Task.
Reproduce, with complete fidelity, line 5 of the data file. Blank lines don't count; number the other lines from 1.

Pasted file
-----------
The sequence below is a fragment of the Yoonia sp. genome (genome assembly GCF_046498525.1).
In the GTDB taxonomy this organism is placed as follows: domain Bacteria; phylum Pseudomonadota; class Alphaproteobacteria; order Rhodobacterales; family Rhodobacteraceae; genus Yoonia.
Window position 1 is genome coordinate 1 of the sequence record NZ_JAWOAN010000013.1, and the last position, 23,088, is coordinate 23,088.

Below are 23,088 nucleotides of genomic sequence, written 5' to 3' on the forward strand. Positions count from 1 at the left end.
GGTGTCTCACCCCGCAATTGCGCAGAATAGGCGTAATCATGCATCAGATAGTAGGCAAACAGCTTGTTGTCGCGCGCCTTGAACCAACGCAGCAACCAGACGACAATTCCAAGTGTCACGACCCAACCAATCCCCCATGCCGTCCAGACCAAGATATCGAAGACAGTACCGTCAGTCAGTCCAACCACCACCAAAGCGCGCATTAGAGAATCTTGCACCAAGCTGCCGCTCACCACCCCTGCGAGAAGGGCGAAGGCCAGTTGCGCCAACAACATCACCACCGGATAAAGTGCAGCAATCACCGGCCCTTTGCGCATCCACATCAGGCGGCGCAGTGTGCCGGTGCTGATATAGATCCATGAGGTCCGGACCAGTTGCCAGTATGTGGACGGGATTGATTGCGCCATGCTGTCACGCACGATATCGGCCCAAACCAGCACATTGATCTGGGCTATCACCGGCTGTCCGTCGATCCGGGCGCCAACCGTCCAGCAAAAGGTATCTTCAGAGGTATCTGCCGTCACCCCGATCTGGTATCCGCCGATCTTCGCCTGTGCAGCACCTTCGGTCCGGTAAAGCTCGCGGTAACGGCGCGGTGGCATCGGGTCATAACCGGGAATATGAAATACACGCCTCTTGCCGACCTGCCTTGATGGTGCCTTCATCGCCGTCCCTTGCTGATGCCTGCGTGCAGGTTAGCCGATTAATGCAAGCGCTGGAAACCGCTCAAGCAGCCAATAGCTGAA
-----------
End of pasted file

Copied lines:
GGTGTCTCACCCCGCAATTGCGCAGAATAGGCGTAATCATGCATCAGATAGTAGGCAAACAGCTTGTTGTCGCGCGCCTTGAACCAACGCAGCAACCAGACGACAATTCCAAGTGTCACGACCCAACCAATCCCCCATGCCGTCCAGACCAAGATATCGAAGACAGTACCGTCAGTCAGTCCAACCACCACCAAAGCGCGCATTAGAGAATCTTGCACCAAGCTGCCGCTCACCACCCCTGCGAGAAGGGCGAAGGCCAGTTGCGCCAACAACATCACCACCGGATAAAGTGCAGCAATCACCGGCCCTTTGCGCATCCACATCAGGCGGCGCAGTGTGCCGGTGCTGATATAGATCCATGAGGTCCGGACCAGTTGCCAGTATGTGGACGGGATTGATTGCGCCATGCTGTCACGCACGATATCGGCCCAAACCAGCACATTGATCTGGGCTATCACCGGCTGTCCGTCGATCCGGGCGCCAACCGTCCAGCAAAAGGTATCTTCAGAGGTATCTGCCGTCACCCCGATCTGGTATCCGCCGATCTTCGCCTGTGCAGCACCTTCGGTCCGGTAAAGCTCGCGGTAACGGCGCGGTGGCATCGGGTCATAACCGGGAATATGAAATACACGCCTCTTGCCGACCTGCCTTGATGGTGCCTTCATCGCCGTCCCTTGCTGATGCCTGCGTGCAGGTTAGCCGATTAATGCAAGCGCTGGAAACCGCTCAAGCAGCCAATAGCTGAA